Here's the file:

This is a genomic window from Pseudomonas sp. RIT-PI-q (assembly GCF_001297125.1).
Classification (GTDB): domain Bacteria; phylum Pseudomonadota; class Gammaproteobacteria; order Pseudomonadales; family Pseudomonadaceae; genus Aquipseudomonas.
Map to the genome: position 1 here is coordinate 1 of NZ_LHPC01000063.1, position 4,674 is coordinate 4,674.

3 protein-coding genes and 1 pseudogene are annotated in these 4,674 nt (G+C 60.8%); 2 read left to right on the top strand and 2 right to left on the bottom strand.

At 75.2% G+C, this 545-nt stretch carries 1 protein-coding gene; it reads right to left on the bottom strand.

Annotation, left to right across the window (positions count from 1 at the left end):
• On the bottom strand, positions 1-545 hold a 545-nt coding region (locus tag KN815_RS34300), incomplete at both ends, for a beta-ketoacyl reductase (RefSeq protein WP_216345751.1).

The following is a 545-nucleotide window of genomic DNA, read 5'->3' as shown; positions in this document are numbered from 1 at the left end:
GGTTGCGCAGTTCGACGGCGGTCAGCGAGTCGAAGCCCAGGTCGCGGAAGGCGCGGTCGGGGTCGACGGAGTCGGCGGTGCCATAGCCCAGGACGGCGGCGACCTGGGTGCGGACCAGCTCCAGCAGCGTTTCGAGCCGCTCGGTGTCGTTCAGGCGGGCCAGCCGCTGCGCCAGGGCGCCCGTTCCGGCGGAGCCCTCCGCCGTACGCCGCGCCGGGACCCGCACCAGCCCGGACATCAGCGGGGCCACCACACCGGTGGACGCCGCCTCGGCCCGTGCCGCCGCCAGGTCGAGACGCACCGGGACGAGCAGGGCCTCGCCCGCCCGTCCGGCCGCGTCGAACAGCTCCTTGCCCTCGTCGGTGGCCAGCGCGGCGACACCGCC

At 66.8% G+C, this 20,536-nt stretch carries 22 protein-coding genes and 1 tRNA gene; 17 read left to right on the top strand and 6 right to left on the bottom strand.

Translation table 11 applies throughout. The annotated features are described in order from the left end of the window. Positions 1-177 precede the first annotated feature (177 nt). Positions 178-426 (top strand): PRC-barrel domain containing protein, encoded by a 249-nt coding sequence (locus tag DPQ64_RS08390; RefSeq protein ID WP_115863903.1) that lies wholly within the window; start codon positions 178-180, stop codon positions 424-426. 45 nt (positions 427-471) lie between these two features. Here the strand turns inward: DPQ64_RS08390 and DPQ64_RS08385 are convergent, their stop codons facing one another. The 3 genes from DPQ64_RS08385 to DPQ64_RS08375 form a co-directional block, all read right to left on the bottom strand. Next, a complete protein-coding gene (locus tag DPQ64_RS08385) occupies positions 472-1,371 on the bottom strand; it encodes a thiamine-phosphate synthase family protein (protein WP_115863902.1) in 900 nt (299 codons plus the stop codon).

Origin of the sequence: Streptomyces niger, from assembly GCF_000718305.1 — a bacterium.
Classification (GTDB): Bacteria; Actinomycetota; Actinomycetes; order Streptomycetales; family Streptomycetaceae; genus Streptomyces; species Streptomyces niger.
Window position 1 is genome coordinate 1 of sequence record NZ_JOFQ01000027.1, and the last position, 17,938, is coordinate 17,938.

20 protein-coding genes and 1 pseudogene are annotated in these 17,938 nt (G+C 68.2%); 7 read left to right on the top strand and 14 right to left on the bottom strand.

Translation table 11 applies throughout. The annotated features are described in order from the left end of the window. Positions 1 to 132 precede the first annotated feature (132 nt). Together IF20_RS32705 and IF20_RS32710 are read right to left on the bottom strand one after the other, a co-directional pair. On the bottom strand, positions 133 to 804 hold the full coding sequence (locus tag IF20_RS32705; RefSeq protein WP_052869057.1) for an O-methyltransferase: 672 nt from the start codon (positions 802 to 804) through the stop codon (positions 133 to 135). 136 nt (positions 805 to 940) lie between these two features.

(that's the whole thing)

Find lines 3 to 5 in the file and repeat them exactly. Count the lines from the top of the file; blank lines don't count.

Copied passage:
Map to the genome: position 1 here is coordinate 1 of NZ_LHPC01000063.1, position 4,674 is coordinate 4,674.

3 protein-coding genes and 1 pseudogene are annotated in these 4,674 nt (G+C 60.8%); 2 read left to right on the top strand and 2 right to left on the bottom strand.

At 75.2% G+C, this 545-nt stretch carries 1 protein-coding gene; it reads right to left on the bottom strand.